March 8, 2012

CONTRARY OPINIONS SHOULD NOT BE ENCOURAGED — THIS IS A UNIVERSITY AFTER ALL: University president lambastes professor-blogger for finding some good in Rush Limbaugh’s anti-Fluke rant. You know, it’s going to be harder and harder to sell the notions of universities as places where people pursue knowledge for its own sake.

And Landsburg has tenure, but don’t you think that a university president going after a professor like this will serve to chill the speech of untenured professors, grad students, etc.? And do you think Joel Seligman was unaware of that?

UPDATE: Prof. Stephen Clark writes:

Let’s see how long it takes for the AAUP and Landsburg’s colleagues at Rochester to condemn Seligman’s infringement on academic freedom.

Seligman had a choice to intervene, or not, and chose to invoke the power of his office within the university in a manner that can easily be interpreted as an attempt to strong-arm those who do not have the same rank or protections that Landsburg enjoys. This has the elements of a model case.

In my opinion, CAO’s of universities have an obligation to stand above the fray, to set an example. Seligman’s actions have become too typical of the modern university president to the detriment of the university as an American institution.

Other readers wonder why the President is attacking the only faculty member at Rochester that anyone has ever heard of. That’s not quite fair — Seligman himself was once a quite well-known legal scholar — but certainly this sort of thing may make it a bit harder for Rochester to attract independent thinkers in the future. Then again, maybe Rochester doesn’t want to attract independent thinkers. That’s certainly the impression given . . .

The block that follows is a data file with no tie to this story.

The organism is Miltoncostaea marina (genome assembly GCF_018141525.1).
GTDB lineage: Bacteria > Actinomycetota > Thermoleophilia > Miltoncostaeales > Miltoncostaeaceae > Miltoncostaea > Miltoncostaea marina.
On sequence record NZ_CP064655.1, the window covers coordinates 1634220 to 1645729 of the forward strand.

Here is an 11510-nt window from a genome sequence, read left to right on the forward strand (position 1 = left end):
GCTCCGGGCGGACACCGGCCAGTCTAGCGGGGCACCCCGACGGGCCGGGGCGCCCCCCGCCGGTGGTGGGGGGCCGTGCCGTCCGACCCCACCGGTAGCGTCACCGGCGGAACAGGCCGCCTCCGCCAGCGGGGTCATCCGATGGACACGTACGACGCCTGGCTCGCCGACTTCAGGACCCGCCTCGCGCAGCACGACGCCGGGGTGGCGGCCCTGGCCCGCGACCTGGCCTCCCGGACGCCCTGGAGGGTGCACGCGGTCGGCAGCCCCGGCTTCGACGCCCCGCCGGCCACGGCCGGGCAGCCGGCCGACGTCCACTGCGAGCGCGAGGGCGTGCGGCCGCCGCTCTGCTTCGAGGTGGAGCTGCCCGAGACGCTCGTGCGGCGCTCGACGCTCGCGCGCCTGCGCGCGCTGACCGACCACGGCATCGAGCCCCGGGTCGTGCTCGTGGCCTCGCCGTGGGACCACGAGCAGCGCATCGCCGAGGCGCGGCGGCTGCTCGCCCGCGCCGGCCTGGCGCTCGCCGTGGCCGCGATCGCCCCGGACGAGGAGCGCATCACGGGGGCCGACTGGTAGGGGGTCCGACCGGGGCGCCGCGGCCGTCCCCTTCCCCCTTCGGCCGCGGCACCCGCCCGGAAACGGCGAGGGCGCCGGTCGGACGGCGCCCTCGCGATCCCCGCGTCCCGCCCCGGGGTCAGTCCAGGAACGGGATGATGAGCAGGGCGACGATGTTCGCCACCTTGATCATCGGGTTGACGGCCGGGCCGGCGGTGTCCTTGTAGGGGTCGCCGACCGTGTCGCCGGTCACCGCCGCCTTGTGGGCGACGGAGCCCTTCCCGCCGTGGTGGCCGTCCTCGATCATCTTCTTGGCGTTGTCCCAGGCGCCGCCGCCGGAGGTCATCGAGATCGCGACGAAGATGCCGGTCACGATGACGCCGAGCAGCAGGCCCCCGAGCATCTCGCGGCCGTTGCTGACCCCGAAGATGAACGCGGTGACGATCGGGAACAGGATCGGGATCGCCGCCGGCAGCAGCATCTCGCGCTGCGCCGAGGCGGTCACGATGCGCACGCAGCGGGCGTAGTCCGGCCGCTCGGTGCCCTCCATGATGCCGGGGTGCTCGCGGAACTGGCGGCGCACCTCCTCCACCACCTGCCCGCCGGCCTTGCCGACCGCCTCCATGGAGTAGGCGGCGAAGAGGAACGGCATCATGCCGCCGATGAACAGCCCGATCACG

ANOTHER UPDATE: More on this scandal from Tom Maguire. “If the question is, what student activists deserve to be mocked, here is the answer.”

Plus: “Seligman is not threatening any reprisals, but his comments may have a chilling effect. That may seem like an especially undesirable outcome in the frozen tundra of Rochester, but on the other hand, plenty of people, including plenty of academics, self-chill and self-regulate.”

Which sharply undercuts the “public good” argument for higher education.

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